Releases from Further Records, Beats In Space, Firecracker Recordings, Awesome Tapes From Africa and more feature in the this month’s column.
The selection from February’s raft of vinyl releases may be slightly smaller than usual but it’s largely characterised by strong candidates for best artwork of the year. And where better to commence than with Dose, the 2012 album from Further Records co-founder Chloe ‘Raica’ Harris that was newly reissued on vinyl last month. The original outstanding cover illustration from Harris herself, of what can best be described as a leather clad strutting peacock, has wisely remained, and looks all the more vivid in it’s newly enlarged form. Indeed it’s the sort of cover art that will stop you in your tracks, pick up the record and immediately want to discover how the music within sounds.
Another eye catching record to make the transfer from tape to vinyl last month was Ata Kak’s 1994 album Obaa Sima, whose release through Awesome Tapes From Africa has evidently been a long time coming. It was already rightly included in the most recent Best Reissues column penned by James Manning, but further mention should be made for the artwork that retains O.A. de-Graft Johnson’s wonderfully DIY original design, that also features inserts replete with archival photos and exclusive biographical information further detailing the Ata Kak story.
Equally distinctive was the first release from Nozinja since the Shangaan figurehead signed to Warp Records last year. Wa Chacha saw Nozinja team up with UK producer Tessela for a 12″ through Warp subsidiary Bleep, with the results perhaps the finest example so far of their ongoing creative partnership with photographer Shaun Bloodworth and design agency GiveUpArt. To be honest, it’s mostly Bloodworth’s photography, and of course his two subjects, that make this record so visually memorable, with Tessela seemingly struggling to keep a smile from breaking out.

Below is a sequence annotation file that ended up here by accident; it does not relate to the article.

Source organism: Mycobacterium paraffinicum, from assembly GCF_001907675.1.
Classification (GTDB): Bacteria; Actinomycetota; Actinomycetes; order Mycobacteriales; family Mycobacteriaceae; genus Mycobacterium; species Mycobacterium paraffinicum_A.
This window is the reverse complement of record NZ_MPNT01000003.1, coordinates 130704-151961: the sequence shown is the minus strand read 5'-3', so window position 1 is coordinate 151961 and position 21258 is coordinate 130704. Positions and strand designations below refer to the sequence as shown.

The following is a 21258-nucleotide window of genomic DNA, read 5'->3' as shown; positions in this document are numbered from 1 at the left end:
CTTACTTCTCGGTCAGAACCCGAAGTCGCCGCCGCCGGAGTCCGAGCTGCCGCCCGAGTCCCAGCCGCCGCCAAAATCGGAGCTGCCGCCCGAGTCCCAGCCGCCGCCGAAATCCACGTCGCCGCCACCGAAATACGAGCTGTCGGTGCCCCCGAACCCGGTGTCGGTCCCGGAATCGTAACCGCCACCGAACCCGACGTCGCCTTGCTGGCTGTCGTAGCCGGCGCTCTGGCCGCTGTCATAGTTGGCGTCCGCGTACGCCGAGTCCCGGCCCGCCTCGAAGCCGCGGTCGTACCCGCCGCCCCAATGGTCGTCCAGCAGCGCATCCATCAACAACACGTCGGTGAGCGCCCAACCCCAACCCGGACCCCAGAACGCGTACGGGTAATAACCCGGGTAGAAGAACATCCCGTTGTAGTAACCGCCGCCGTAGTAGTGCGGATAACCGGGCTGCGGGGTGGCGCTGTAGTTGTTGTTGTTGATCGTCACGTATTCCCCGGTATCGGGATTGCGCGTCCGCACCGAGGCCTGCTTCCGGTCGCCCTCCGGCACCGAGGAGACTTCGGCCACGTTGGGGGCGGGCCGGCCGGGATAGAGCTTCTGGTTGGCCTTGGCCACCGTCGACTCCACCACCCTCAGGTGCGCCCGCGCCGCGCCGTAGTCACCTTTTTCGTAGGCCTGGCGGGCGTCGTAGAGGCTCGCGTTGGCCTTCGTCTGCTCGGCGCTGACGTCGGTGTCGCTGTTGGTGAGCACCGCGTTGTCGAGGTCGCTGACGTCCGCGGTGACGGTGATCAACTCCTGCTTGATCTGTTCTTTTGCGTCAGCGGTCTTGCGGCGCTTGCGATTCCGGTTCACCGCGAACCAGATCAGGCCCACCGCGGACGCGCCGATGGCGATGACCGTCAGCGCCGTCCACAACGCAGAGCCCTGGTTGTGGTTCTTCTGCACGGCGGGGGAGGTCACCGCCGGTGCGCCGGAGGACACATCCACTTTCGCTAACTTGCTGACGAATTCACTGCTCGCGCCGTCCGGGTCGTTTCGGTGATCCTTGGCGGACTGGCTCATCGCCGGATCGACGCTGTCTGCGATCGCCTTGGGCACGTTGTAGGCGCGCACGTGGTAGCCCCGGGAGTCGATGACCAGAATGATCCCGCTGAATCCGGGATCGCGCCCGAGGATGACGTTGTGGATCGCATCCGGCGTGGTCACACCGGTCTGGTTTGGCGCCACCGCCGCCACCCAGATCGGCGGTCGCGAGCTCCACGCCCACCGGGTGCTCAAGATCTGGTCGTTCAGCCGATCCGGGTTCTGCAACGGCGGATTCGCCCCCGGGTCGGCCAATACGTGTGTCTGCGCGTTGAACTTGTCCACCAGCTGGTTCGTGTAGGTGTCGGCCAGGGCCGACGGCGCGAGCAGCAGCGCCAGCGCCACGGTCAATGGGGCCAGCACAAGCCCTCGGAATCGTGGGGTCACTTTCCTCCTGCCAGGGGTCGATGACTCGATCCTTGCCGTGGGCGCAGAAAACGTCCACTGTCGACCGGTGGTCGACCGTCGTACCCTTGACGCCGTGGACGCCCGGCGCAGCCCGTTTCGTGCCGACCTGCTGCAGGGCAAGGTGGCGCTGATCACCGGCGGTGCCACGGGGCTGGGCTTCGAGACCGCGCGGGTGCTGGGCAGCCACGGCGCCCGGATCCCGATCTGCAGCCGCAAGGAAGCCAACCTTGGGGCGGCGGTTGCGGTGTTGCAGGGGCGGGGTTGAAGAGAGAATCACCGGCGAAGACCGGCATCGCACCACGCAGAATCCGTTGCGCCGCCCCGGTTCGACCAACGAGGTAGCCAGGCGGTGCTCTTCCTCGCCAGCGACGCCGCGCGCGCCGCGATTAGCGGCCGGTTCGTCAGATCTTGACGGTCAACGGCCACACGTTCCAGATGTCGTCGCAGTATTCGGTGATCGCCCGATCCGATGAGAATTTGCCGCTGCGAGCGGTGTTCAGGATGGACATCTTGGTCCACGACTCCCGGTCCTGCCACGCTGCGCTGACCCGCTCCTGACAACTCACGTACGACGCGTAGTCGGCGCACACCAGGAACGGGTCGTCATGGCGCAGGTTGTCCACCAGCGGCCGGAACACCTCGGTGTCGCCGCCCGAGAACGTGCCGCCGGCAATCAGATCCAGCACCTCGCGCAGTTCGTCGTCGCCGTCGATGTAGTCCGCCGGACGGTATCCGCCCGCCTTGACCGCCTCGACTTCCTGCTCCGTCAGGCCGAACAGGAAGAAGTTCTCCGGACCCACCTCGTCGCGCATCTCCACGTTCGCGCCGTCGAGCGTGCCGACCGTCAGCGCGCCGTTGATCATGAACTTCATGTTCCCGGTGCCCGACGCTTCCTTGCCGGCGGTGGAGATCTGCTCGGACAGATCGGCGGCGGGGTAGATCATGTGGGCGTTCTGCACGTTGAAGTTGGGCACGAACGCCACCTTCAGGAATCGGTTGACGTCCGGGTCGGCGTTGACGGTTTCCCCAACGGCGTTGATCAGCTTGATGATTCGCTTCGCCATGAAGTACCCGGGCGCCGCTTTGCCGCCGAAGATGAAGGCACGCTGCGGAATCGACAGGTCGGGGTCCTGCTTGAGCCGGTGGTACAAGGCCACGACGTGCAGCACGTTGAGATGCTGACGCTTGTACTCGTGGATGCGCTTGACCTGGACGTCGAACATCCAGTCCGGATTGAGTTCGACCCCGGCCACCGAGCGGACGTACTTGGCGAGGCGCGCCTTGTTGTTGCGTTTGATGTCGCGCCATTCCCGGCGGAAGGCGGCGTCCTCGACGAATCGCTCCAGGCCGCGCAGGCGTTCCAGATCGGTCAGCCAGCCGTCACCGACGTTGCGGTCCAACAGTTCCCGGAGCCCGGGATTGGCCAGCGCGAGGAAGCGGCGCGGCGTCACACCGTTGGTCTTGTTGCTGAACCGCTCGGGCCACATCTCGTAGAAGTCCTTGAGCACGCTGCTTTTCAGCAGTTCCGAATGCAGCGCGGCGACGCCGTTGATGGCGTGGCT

If you have kept abreast of the visual singles issued by Beats In Space in advance of the release of Palmbomen II’s self-titled album, you will be aware of how much attention to detail the artist Kai Hugo puts into the project. Hugo’s creative input did not extend to the artwork for the final album, however, with that honour given to local New York-based artist Joshua Gurrie whose distinctly alien illustrations still tapped into the themes explored on Palmbomen II (“The truth is out there” etc). This being a BIS/RVNG release, it sees Gurrie’s artwork was naturally complemented by some superb layout from the Will Work For Good creative agency.
The more widely available edition of Linkwood’s long awaited second album Expressions might not come in the heavy duty wooden case that the initial, limited special edition did, but this being a Firecracker release, it was still a quite handsome. It was of course House Of Traps man Lindsay Todd that was responsible for the screen printed artwork, which was slightly more understated than some of his previous visual projects – which you can view here. This is perhaps a wise choice as it’s wholly evocative of the moods presented by Linkwood on the album itself
All selections by Tony Poland